It turns out playing Fortnite at 30fps puts you at a disadvantage
What's the frequency, Kevin?
It may not just be your bad luck. Playing Fortnite at 30 frames per second - on Nintendo Switch or a lower-spec PC - puts you at a genuine competitive disadvantage. It turns out a bug in Epic's code currently causes a slower rate of gunfire at 30fps, compared to playing at 60fps or higher. In other words, 30fps players deal less damage per second than those running at higher frame-rates.
An ongoing Reddit thread highlights the issue. It's understood to be a quirk of Unreal Engine 4, the tech on which Fortnite is built, and can significantly affect gameplay right now. Based on patch V.7.20 (CL 4727874), I can confirm it affects both PC and Switch users, having tested it on several different machines, including Switch. That's a concern given Nintendo's portable really has no option to go beyond 30fps.
We contacted Epic for comment, and it seems the studio is already on top of it. "We're aware of this issue and are investigating a fix," an Epic spokesperson confirmed. "We'll update players as soon as we have more information."
Lots of discussion about higher Fortnite fire rates with higher frame-rates. We noted a 5.2% increase in fire rate at 60fps vs 30fps in this test, but no further advantage beyond that. Epic says it will be fixed in an update. pic.twitter.com/lmbgNOhrLR— Digital Foundry (@digitalfoundry) January 23, 2019
So what's going on? I raised my Digital Foundry magnifying glass to put some numbers on the issue. For a bite-size example of the problem, check out the video in the tweet above. I have a PC (equipped with an original Nvidia Titan) on low settings, in order to lock at frame-rates including 300fps, 60fps and 30fps. Using the game's Playground mode for some privacy, I placed six metal walls in a line, and with a basic assault rifle, held fire - auto-reloading as I went - until the last wall at the back shattered.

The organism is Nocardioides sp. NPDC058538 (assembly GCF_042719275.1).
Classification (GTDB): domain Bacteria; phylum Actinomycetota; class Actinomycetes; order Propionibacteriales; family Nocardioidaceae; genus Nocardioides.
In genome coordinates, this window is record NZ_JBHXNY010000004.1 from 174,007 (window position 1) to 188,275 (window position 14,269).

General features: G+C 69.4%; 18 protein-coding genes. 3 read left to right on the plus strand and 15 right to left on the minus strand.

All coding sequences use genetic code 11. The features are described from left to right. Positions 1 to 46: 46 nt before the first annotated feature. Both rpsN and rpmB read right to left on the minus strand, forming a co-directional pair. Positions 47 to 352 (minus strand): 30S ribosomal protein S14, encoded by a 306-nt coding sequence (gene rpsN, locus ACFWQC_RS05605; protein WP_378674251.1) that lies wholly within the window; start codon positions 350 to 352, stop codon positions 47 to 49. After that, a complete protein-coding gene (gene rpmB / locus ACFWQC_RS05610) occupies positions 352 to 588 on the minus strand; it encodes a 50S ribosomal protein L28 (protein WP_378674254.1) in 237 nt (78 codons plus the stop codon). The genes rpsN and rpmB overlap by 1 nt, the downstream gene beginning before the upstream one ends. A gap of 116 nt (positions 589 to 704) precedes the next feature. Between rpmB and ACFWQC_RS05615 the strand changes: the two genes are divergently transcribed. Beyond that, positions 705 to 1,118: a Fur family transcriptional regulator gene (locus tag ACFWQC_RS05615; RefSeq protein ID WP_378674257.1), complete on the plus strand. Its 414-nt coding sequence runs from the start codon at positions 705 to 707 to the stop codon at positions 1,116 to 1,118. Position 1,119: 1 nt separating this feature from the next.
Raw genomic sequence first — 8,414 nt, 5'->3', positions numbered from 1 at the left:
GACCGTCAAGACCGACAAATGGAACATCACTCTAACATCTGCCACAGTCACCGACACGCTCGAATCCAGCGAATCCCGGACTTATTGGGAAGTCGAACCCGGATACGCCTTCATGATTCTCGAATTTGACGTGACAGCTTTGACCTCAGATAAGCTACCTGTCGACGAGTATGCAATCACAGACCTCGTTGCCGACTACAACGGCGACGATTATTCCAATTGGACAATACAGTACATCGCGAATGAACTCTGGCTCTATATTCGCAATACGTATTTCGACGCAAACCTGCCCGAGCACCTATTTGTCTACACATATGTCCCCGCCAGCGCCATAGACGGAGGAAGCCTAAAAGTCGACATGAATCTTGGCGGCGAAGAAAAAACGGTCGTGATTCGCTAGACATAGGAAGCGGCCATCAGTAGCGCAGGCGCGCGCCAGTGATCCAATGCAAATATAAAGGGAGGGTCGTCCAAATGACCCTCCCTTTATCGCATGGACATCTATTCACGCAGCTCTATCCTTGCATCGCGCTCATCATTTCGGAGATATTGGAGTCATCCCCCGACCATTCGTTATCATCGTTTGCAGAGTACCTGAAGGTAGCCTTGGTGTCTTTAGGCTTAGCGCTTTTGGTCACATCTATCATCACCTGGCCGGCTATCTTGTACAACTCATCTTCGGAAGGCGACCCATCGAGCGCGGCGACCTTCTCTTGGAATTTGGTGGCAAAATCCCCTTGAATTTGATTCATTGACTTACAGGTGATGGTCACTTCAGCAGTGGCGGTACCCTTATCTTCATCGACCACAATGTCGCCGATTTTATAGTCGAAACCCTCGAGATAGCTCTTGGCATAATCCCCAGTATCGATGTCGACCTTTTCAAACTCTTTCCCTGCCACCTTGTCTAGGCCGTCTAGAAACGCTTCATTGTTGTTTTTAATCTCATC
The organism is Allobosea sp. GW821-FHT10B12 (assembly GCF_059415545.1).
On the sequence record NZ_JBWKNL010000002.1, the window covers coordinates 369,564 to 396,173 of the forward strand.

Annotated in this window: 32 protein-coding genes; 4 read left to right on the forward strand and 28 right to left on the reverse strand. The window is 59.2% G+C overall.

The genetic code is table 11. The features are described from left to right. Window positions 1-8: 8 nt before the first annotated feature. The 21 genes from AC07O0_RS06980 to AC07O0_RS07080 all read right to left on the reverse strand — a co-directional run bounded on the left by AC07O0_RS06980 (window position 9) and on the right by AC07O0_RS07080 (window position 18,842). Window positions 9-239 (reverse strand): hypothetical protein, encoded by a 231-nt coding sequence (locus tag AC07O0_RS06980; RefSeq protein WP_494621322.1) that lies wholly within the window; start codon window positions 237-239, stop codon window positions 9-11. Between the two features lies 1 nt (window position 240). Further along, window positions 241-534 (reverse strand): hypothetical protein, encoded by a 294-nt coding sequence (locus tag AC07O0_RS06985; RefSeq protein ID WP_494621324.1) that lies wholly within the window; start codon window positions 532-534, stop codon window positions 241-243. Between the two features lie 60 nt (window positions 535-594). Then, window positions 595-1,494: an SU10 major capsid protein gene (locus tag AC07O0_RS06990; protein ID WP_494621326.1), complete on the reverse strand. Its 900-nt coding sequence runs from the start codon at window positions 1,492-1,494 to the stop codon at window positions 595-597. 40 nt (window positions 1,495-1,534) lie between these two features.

The result? 30fps does indeed lag behind. It crumbled the final wall in 27.52 seconds, compared to 26.08 seconds while running at 60fps. That's a 1.44 second difference, or put another way, a 5.24 per cent speed advantage for the 60fps player overall. A second, repeat test puts this figure even higher - at 6.45 per cent - proving there is a variance between tests. All told though, the average player may not notice right away, but for professional play, it's a significant and repeatable advantage.
Out of curiosity I tried this at 300fps as well. The result comes in at 26.06 seconds, but based on my tests at least, that's barely any difference next to PC at 60fps - margin of error stuff really. When it comes to your rate of fire, the two are ostensibly identical. Even so, according to the Reddit thread, other weapons potentially can show different results at rates higher than 60fps. For our assault rifle at least though, it's good news for those playing on PlayStation 4 or Xbox one machines, which are both broadly 60fps experiences. Sadly, there's no alternative for Switch, fixed as it is at 30fps, and clearly affected by the issue.
There is some logic to why this is happening. The running theory is that a gun's rate of fire is linked to the way frames are output by a PC or console. This way, each bullet syncs to a new frame as it's fired. However, in cases where a gun's rate of fire is too high - with an automatic rifle, for example - a 30fps machine will delay the release of a bullet by a millisecond to match it. It's a tiny delay, but those milliseconds stack up over the course of emptying a large clip, creating a larger difference.
All of which means a 1v1 encounter between a 30fps player and a 60fps player can, in theory, give the latter an edge. Supposing they're armed with the same weapon, a 60fps player simply deals out damage faster over an extended period. The issue has history in PlayerUnknown's Battlegrounds too - another battle royale built on Unreal Engine 4 - with long-standing reports of bullet sprays being slower, and less afflicted by recoil at lower frame-rates. It's a familiar issue then, and one that appears to be tied to the engine itself.
With any luck this bug will see a patch soon, and we'll report back when it hits. For now, if you're thinking of taking the Switch version online for serious, competitive play, it's perhaps best to hold fire.